(Sept. 13, 2013) With an architect to be selected soon, the city will likely be making some tough decisions in the upcoming weeks about the final scope of the new Ocean City Beach Patrol headquarters building.
Tuesday was the deadline for bids on the project’s design work. Price was only 25 percent of the rubric to be used in judging the bidders, with previous work history and other qualifications receiving weight as well.
If all goes well, the selected architect will likely nail down the project’s scope by October, with final documents ready for construction by early spring.
“What we’ll try to do is have a conceptual design of the space program ready by the end of October so that we’re ready for the bond market,” City Engineer Terry McGean said. “Full construction documents would probably take us sometime into February or March.”
The city is slated to issue a capital improvement bond to borrow money for the work. Bonds are typically sold at the end of the calendar year, given the more favorable interest rates.
“The question then will be if we want to start work in the summer or wait until the off-season,” McGean said.
The project’s current space program, the allocation of rooms and square footage, calls for a 10,620-square-foot facility with an estimated value of $2 million.
However, the city’s leadership is interested in reducing the scope of the project, given its almost entirely seasonal use and the overall size of the city’s upcoming bond issuance, of which the beach patrol’s cost is just part of a projected $12 million in new borrowing.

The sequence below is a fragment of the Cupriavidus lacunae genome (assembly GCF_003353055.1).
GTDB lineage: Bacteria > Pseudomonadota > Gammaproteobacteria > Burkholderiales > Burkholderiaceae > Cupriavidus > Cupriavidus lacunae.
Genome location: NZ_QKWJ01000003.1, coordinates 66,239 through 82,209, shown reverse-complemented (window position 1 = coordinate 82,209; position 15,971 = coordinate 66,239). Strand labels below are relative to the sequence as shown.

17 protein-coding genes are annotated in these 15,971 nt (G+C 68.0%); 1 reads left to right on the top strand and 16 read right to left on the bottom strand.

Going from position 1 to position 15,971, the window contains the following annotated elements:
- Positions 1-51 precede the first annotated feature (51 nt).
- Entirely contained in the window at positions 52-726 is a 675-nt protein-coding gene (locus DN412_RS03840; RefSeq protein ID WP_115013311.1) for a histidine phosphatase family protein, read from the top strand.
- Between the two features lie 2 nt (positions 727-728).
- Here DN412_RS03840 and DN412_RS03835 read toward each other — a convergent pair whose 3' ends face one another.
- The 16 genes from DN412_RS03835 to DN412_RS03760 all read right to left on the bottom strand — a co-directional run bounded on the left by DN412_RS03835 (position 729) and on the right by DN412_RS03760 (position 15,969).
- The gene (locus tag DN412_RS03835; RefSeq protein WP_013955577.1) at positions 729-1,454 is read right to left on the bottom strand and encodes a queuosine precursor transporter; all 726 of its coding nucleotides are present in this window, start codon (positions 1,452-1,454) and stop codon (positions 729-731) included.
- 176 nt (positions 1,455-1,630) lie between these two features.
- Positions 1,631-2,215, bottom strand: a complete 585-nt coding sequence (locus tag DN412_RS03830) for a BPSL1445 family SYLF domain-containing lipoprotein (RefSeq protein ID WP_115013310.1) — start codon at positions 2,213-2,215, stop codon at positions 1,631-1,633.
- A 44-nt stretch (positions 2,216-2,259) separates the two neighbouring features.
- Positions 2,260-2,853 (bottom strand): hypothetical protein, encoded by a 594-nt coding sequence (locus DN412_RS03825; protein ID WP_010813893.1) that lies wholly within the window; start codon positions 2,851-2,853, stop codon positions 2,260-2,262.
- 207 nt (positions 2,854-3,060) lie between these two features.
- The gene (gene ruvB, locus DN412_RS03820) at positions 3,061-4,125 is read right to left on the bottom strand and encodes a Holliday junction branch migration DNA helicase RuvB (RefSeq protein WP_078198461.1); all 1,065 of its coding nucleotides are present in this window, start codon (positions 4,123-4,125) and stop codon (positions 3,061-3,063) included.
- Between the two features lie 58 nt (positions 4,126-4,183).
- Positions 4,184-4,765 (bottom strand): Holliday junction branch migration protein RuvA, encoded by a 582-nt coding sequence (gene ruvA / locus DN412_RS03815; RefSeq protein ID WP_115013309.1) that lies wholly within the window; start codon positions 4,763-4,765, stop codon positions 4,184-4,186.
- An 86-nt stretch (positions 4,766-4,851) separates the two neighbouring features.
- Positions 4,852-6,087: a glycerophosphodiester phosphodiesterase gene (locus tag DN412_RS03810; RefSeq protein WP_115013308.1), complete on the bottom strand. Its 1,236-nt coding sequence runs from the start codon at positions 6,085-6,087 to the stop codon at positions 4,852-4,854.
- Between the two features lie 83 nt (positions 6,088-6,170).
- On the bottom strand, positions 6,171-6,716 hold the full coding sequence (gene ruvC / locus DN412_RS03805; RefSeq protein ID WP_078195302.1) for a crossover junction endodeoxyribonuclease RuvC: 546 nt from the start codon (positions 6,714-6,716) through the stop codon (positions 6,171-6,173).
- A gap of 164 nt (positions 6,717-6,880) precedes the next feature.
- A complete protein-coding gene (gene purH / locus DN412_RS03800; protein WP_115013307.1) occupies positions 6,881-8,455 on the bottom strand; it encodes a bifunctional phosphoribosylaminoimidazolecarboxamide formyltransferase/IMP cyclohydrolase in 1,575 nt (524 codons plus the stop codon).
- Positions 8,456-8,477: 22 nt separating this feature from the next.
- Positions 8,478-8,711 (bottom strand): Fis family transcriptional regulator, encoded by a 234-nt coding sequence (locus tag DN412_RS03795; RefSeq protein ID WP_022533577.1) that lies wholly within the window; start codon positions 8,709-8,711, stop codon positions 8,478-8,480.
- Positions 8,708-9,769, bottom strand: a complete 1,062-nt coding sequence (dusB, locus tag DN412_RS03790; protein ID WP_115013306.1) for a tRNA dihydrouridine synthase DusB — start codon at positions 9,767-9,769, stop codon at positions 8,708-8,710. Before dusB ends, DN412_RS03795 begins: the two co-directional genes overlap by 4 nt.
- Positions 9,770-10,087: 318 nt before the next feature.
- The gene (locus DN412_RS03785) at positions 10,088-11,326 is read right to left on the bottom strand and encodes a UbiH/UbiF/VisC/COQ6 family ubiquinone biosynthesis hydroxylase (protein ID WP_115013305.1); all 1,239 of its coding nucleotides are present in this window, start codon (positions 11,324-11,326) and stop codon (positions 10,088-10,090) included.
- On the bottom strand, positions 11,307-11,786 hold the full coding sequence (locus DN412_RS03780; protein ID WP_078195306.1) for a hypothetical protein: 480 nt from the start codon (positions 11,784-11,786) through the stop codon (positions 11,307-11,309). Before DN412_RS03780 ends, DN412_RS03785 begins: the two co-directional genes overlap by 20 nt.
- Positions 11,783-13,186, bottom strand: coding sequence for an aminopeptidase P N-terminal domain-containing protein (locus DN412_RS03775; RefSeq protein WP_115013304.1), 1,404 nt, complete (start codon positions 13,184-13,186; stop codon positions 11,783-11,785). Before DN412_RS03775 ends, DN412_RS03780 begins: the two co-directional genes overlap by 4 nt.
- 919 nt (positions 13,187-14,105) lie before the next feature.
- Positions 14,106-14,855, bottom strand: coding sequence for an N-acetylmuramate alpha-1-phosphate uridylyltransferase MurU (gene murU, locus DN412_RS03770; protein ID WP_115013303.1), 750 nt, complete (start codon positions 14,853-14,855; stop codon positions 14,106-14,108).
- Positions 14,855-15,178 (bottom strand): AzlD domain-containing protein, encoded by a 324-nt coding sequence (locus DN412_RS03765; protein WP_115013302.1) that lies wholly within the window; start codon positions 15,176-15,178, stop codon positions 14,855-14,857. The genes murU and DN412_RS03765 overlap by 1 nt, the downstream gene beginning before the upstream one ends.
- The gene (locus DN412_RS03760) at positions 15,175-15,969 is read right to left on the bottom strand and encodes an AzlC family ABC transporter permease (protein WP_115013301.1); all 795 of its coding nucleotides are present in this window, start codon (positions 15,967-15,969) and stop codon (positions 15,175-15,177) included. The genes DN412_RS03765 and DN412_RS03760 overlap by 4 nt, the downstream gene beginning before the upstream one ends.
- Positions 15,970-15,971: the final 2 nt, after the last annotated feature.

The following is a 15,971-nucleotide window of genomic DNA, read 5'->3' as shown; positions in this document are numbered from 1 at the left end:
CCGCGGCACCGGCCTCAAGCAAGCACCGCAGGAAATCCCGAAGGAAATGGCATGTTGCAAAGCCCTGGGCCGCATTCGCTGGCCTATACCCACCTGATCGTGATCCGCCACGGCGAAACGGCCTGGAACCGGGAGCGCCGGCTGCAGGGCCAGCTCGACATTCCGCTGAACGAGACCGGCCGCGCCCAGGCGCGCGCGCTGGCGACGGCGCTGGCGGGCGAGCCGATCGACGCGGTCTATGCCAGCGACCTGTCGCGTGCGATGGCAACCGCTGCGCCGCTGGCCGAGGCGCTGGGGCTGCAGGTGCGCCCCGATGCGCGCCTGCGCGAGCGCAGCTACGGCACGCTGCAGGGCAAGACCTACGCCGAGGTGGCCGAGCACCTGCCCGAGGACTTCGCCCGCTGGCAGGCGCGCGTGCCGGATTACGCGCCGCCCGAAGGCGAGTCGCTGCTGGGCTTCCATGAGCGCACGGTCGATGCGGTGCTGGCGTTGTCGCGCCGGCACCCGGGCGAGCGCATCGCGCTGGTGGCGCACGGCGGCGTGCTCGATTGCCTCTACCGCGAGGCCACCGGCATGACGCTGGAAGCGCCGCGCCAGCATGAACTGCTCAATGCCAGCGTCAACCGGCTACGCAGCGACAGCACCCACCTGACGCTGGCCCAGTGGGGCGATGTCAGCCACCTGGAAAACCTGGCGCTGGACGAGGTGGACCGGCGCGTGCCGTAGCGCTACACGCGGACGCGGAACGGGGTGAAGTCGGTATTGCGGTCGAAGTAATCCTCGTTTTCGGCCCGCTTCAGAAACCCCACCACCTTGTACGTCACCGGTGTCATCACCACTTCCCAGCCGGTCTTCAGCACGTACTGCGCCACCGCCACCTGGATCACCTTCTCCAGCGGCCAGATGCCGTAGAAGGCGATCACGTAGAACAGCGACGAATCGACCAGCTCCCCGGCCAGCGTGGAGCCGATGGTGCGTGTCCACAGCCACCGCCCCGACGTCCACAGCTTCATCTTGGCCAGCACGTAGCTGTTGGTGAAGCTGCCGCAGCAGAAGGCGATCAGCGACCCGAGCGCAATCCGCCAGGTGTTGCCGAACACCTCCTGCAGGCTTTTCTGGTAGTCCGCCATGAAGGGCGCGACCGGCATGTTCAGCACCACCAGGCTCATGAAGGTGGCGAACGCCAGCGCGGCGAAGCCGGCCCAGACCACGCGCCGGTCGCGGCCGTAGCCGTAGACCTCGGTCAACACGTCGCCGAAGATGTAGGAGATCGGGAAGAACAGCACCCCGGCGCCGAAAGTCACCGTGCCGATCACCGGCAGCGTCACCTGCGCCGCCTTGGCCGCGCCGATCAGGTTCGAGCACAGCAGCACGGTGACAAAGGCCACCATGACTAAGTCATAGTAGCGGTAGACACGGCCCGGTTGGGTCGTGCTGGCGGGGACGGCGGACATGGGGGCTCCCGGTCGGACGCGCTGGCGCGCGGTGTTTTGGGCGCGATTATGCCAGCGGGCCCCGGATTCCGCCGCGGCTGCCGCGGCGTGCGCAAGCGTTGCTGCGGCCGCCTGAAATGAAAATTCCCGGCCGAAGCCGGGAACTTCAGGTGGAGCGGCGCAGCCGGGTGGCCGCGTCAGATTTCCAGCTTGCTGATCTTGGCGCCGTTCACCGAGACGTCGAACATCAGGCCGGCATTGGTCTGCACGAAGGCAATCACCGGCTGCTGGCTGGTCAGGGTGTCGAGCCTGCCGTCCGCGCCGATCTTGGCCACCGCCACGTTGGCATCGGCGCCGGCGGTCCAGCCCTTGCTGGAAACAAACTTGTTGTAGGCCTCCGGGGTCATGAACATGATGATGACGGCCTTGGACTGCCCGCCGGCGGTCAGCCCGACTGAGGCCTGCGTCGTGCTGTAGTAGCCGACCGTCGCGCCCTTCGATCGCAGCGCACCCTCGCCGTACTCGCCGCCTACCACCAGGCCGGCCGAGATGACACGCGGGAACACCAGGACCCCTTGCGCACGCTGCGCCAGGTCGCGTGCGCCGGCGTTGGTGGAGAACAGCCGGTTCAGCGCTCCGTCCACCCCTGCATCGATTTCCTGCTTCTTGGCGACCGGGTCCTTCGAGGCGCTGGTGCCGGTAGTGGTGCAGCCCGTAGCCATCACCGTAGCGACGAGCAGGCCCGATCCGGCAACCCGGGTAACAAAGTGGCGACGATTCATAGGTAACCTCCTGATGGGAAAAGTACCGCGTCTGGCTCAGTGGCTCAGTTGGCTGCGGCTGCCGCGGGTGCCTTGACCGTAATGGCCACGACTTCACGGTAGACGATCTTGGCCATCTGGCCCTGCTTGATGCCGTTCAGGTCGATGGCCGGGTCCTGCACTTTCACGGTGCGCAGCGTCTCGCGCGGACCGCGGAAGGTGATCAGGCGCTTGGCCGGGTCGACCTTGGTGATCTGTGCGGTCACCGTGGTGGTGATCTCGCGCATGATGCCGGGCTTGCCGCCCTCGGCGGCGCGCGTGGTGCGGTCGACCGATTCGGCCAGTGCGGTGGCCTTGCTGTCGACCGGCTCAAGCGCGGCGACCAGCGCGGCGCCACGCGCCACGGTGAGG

“The $2 million budget is the maximum for the bidders,” McGean said. “There’s still room to go lower.”
Bids for the project were initially set to to be received two weeks ago, but the request for proposals was suspended indefinitely last month given uncertainties about the project’s location and the corresponding land-swap deal with the Ocean City Development Corporation, the city-sponsored non-profit that facilitates downtown revitalization.
By the council’s final August meeting, however, a deal had been reached between the city and the OCDC to finalize the exchange, in which the town receives the OCDC’s lot on Talbot Street for a new OCBP building, in exchange for OCDC receiving the old OCBP building and lot as a future development site for what is commonly called the “model block” initiative.
The OCDC will also pay for 35 percent of the construction costs for the new OCBP building, citing its interest in keeping beach patrol facilities and employees downtown as a base for further business development.
The current OCBP building was used as the city’s primary police station until 1993, when the Public Safety Building was built and the Ocean City Police Department abandoned the facility. Since the OCBP moved in, the building has continued to deteriorate and is wracked with mold, asbestos peeling and structural damage.
The preliminary allocation of space in McGean’s initial design for the new structure incorporates a number of purpose-built elements that have been unavailable in the current re-purposed facility. The Junior Beach Patrol program is allotted 250 square feet of separate office and storage space in the new layout. Offices and storage for instructors is allotted another 500 square feet. Five offices for lieutenants, as well as a captain’s office, occupy 1,250 square feet all together. An 800-square-foot multi-purpose room, as well as a 300-square-foot, 25-seat classroom are also featured.
“The first thing we’ll do when we get the architect on board is to sit down with the users and go through this schedule,” McGean said. “We’ll say ‘These are the rooms you told us you needed, at the sizes you needed. Do you really need this many square feet for offices, this many for storage, etc.?’”
“We’ll basically go through this room-by-room,” he said.